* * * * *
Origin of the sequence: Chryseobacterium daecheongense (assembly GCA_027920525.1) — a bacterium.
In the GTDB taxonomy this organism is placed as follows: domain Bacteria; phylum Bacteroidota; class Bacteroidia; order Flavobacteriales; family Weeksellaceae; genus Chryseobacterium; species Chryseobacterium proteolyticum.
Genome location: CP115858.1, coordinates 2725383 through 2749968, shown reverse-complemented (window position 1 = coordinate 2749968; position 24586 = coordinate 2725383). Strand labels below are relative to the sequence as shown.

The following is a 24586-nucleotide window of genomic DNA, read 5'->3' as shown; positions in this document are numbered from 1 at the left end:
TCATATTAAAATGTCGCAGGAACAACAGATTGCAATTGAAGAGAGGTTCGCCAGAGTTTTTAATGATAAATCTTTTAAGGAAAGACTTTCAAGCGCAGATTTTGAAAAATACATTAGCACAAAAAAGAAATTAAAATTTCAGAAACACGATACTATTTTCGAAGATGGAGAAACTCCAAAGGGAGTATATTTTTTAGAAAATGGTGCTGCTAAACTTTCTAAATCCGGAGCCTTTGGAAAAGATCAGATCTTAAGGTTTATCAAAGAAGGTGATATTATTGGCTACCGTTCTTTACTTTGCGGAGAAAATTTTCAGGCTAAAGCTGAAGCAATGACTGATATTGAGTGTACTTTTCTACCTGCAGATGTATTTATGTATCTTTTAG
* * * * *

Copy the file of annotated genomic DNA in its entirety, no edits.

Origin of the sequence: Chryseobacterium daecheongense (assembly GCA_027920525.1) — a bacterium.
In the GTDB taxonomy this organism is placed as follows: domain Bacteria; phylum Bacteroidota; class Bacteroidia; order Flavobacteriales; family Weeksellaceae; genus Chryseobacterium; species Chryseobacterium proteolyticum.
Genome location: CP115858.1, coordinates 2725383 through 2749968, shown reverse-complemented (window position 1 = coordinate 2749968; position 24586 = coordinate 2725383). Strand labels below are relative to the sequence as shown.

The following is a 24586-nucleotide window of genomic DNA, read 5'->3' as shown; positions in this document are numbered from 1 at the left end:
TCATATTAAAATGTCGCAGGAACAACAGATTGCAATTGAAGAGAGGTTCGCCAGAGTTTTTAATGATAAATCTTTTAAGGAAAGACTTTCAAGCGCAGATTTTGAAAAATACATTAGCACAAAAAAGAAATTAAAATTTCAGAAACACGATACTATTTTCGAAGATGGAGAAACTCCAAAGGGAGTATATTTTTTAGAAAATGGTGCTGCTAAACTTTCTAAATCCGGAGCCTTTGGAAAAGATCAGATCTTAAGGTTTATCAAAGAAGGTGATATTATTGGCTACCGTTCTTTACTTTGCGGAGAAAATTTTCAGGCTAAAGCTGAAGCAATGACTGATATTGAGTGTACTTTTCTACCTGCAGATGTATTTATGTATCTTTTAG